Today’s gospel reading is one of those post-resurrection moments that everybody seems to know.
For me, there has always been something very special about hearing of those two downhearted and disappointed souls suddenly realising that they are in the presence of the risen Jesus – that they have journeyed that long road from Jerusalem to their home town of Emmaus in conversation with Jesus himself.
I don’t know about others but, for me, I can narrow down its impact to just eight words – Jesus himself came near and went with them.
As Cleopas and his companion set out for Emmaus on that first Easter Day they must have felt as though their world had come to an end.
It is so easy, even at this distance in time, to imagine their feelings of disillusionment, defeat and despondency.
They had seen Jesus – the one they believed to be the Messiah, God’s Anointed One – hung on a cross to die in the most humiliating, painful and degrading way.
They knew that no one could survive crucifixion …
and then they had heard the strange stories that were being told of an empty tomb, and of Jesus having risen from the dead.
Surely, as well as disillusionment, defeat and despondency, they must now also have felt doubt, even despair.
Everyone knows that people do not come back from the dead, don’t they!?
Of course, there had been talk of Jesus’ friend Lazarus being raised from the dead – but that was different, wasn’t it?
Lazarus had been taken ill – not brutally put to death.
Perhaps those who say that he was brought back to life were mistaken …
Perhaps he hadn’t really died but had been in some sort of coma …
Perhaps … Perhaps … Perhaps …
But, with Jesus it was different.
Jesus’ body had been broken, publicly and comprehensively.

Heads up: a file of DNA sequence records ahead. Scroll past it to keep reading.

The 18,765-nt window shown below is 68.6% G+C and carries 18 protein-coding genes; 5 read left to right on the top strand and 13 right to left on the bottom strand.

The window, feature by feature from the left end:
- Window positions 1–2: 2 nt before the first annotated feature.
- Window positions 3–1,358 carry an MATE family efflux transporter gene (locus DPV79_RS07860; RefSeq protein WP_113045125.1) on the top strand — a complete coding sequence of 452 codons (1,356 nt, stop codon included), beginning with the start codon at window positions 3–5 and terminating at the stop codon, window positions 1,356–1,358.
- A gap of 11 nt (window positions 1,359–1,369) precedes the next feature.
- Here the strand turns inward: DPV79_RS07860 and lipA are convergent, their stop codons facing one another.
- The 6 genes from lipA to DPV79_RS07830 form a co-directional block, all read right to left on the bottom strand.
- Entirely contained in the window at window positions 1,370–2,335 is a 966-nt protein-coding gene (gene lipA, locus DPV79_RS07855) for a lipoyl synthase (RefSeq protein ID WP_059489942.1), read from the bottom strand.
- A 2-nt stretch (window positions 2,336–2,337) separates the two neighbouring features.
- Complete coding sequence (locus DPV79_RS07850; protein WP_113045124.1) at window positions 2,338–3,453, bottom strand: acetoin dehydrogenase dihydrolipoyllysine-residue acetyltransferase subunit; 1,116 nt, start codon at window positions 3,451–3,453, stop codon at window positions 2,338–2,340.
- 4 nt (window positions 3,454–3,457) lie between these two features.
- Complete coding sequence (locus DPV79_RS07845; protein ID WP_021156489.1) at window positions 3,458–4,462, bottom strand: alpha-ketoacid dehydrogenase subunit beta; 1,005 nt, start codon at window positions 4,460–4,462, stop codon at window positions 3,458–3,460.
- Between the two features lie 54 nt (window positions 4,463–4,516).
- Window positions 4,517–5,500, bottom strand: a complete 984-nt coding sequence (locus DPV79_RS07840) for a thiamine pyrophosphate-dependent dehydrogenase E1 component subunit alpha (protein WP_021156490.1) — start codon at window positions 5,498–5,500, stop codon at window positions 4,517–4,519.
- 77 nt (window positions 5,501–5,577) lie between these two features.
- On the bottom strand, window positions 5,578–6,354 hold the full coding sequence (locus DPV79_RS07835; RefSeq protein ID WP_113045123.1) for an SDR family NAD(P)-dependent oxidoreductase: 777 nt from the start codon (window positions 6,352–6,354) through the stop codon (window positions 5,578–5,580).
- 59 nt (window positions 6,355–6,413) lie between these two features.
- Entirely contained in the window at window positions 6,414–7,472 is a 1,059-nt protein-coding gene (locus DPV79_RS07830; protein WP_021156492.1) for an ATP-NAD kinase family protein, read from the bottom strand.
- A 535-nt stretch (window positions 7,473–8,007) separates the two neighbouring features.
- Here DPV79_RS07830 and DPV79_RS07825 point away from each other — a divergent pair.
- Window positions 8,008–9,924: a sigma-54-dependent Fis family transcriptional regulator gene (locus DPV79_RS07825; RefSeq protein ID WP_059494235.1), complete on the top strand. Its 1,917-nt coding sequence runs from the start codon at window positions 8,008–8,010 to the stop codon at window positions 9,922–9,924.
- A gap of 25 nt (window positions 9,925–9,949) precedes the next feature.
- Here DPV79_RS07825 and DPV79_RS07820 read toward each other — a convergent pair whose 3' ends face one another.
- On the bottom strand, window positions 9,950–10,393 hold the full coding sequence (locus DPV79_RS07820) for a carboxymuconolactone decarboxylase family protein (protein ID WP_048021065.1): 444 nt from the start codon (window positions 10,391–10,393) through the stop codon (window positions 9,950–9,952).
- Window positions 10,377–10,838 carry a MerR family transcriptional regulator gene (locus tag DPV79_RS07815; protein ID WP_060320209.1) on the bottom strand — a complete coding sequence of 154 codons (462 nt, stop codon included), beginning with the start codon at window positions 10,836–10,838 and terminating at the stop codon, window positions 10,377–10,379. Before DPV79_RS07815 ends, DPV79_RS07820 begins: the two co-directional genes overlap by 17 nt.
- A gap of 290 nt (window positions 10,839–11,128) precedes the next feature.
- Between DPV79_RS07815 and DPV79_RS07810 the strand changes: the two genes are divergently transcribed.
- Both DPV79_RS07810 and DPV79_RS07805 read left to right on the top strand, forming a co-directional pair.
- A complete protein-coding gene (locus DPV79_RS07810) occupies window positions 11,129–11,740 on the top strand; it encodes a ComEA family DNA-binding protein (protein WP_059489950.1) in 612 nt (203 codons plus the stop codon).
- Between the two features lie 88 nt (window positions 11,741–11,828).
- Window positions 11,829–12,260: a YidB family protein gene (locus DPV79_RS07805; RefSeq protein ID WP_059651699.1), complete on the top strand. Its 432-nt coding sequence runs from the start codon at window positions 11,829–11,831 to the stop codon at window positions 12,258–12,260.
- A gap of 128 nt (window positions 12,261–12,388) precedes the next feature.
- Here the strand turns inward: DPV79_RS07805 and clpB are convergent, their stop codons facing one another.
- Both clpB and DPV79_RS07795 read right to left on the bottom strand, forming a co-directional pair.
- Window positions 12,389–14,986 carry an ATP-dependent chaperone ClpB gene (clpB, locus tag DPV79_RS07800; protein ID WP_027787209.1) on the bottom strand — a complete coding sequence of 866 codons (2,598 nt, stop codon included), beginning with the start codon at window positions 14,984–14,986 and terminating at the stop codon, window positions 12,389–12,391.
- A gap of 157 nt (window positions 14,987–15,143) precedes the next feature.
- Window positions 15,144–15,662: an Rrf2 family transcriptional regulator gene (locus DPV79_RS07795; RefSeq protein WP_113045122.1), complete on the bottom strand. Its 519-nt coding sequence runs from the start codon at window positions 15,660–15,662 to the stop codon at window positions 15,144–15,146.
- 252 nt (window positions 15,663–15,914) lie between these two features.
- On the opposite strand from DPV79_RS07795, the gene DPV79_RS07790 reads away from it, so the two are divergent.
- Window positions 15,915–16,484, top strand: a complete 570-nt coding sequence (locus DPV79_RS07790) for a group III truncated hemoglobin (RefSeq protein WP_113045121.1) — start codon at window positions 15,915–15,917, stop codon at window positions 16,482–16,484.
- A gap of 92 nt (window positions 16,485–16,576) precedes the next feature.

There was absolutely no doubt that Jesus had died.
And now … there was this talk of resurrection.
Jesus had certainly spoken of death and resurrection, but surely he had been talking of the resurrection on the Last Day – the moment when all would stand before God at the final judgement.
Surely, he had not been talking about getting up from the tomb and returning into the physical, ‘real’ world!!
Of course, we read this story from a privileged position – we do know that that is exactly what Jesus meant.
But … for Cleopas and his companion there was no such consolation.
They set out for Emmaus in the darkest of moods.
And then – along comes a stranger who says: What’s wrong – tell me about it.
Unlike us, with all our natural reserve and caution, they opened their hearts to that stranger – they told him everything.
Did they know the comfort that this would bring, or was it just a desperate attempt at making sense of the chaos in which they found themselves?
In these unprecedented times, at this point in the twenty-first century, we often feel like those two travellers on the road to Emmaus.
In our turn, there are moments when we feel disillusioned, defeated and despondent – well, none of us have ever lived through a moment when modern medical science has been taken so unawares, and when it has not been able to cobble together some sort of solution.